Officers of the Interior Ministry detain an activist at a rally titled the ‘Day of Wrath’ in Moscow. The purpose of the rally was to deride Russian authorities for controversial policies. Denis Sinyakov/Reuters
A pair of young boys voice their support for President Ali Abdullah Saleh in Yemen. Saleh has been in Saudi Arabia under the care of medical professionals but will return to his country after acquiring their permission. Jumana El Heloueh/Reuters
Superintendent of Allegheny Cemetary Tom Staresinic points out the gravestone of baseball player Josh Gibson. Despite his beloved status as the ‘Black Babe Ruth,’ Gibson was buried in an unmarked grave in 1984. Andrew Russell/Tribune-Review/AP
Under the cover of a brightly-colored umbrella men talk in a flooded street in Lahore, Pakistan. Mohsin Raza/Reuters
Thousands shut down the main highway in Caracas to express their anger with the increasingly embattled administration of President Nicolas Maduro.
ByFabiola Sanchez and Hannah Dreier, Associated Press
Protesters sprawled in lawn chairs, worked on math homework and played cards on main roads around Venezuela's cities Monday, joining in sit-ins to disrupt traffic as the latest slap at the socialist government.
Thousands shut down the main highway in Caracas to express their anger with the increasingly embattled administration of President Nicolas Maduro. They turned the road into a kind of public plaza, with protesters settling in for picnics, reading books and reclining under umbrellas they brought to protect against the blazing Caribbean sun.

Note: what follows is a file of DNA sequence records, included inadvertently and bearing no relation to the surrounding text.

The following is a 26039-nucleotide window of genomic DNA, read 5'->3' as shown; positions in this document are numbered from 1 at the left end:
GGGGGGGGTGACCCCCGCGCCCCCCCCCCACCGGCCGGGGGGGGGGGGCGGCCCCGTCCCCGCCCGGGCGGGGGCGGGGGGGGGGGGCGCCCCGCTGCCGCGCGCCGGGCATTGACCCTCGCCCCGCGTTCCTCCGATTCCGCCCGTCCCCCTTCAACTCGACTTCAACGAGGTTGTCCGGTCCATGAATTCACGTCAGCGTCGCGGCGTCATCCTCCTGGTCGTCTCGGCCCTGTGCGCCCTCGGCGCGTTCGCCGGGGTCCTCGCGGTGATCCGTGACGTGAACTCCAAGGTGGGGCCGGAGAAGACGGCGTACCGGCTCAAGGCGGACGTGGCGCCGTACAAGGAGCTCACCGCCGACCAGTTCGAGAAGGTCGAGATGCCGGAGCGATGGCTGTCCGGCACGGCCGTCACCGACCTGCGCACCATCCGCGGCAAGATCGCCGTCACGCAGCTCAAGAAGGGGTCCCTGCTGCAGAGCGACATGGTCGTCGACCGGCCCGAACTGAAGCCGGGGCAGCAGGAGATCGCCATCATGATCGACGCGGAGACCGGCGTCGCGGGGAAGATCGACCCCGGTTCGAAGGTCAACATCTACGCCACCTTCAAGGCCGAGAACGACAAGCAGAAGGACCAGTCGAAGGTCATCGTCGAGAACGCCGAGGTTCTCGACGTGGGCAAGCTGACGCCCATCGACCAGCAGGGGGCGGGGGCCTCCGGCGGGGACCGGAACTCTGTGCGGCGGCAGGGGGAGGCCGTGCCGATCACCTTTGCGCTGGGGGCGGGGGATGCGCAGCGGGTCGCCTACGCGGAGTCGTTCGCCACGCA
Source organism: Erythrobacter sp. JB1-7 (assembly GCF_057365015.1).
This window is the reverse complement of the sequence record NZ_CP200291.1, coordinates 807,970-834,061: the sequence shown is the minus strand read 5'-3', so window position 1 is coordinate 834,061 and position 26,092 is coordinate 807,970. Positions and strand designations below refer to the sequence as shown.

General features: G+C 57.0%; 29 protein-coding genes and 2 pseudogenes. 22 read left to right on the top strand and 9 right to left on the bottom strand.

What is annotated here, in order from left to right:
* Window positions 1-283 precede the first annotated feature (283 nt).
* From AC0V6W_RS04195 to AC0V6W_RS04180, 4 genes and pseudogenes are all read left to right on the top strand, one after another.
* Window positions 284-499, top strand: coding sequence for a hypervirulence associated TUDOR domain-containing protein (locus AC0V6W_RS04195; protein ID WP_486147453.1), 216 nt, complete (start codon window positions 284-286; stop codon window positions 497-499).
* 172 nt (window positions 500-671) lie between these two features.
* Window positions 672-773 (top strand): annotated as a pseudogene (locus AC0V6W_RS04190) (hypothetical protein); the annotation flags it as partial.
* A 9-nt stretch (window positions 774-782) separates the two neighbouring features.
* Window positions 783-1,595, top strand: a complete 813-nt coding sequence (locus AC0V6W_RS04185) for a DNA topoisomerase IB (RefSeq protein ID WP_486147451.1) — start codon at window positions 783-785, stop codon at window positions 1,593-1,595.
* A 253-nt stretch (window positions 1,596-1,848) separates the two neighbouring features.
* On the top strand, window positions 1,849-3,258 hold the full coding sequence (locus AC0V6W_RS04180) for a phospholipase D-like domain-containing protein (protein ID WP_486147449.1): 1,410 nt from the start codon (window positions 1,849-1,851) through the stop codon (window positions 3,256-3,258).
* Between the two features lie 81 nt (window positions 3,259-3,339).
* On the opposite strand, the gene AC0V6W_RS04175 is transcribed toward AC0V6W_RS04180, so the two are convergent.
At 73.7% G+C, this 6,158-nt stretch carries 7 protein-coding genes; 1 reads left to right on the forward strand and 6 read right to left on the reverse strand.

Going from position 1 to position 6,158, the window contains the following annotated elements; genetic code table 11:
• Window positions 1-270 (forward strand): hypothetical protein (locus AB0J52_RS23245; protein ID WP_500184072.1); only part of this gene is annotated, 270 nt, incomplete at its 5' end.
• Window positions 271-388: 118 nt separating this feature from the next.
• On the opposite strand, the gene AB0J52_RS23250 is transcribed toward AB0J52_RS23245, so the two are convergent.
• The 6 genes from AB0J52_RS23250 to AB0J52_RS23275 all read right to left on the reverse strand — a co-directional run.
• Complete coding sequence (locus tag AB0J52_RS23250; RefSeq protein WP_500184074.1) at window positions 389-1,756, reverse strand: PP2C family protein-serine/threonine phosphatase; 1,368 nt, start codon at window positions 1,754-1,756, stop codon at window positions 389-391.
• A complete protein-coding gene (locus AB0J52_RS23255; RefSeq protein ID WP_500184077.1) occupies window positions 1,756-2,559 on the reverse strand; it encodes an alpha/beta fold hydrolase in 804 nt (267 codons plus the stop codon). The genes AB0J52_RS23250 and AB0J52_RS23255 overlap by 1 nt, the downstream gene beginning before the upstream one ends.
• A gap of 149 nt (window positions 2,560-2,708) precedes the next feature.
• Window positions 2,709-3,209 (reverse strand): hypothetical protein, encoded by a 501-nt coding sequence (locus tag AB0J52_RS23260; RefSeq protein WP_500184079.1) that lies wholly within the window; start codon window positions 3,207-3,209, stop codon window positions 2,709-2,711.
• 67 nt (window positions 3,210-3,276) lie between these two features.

In the provinces, protests turned deadly. The public prosecutor announced that 54-year-old Renzo Rodriguez was killed by a gunshot to the chest Monday at a protest in the plains state of Barinas. In the mountain town of Merida, state worker Jesus Sulbaran was fatally shot in the neck at a pro-government rally. In addition, five people were injured at the Merida protest, Venezuela ombudsman Tarek William Saab said.
The two killings raised to 23 the number of deaths linked to unrest that began almost a month ago over the Supreme Court's decision to gut the opposition-controlled congress of its powers.
The Caracas gathering was largely peaceful, though some protesters wrapped bandanas around their faces and threw stones at police, prompting state security forces to release a cloud of tear gas.
Juan Carlos Bautista passed the afternoon playing dominos.
"We want to be free. I'm here fighting for my children and my children's children," he said.
The current wave of protests is the most intense the economically struggling country has seen since two months of anti-government protests in 2014 that left dozens dead. But while those protests were led by young people who built flaming barricades in the street, this month's movement is attracting masses of older protesters, who say they are fighting not for themselves, but for the younger generations.
Protesters in at least a dozen other cities staged sit-ins, with some building barricades to stop traffic. In Caracas, protesters dragged concrete slabs, garbage and even a bathtub into the road. Retired professor Lisbeth Colina said she decided to participate in the sit-in for her grandchildren.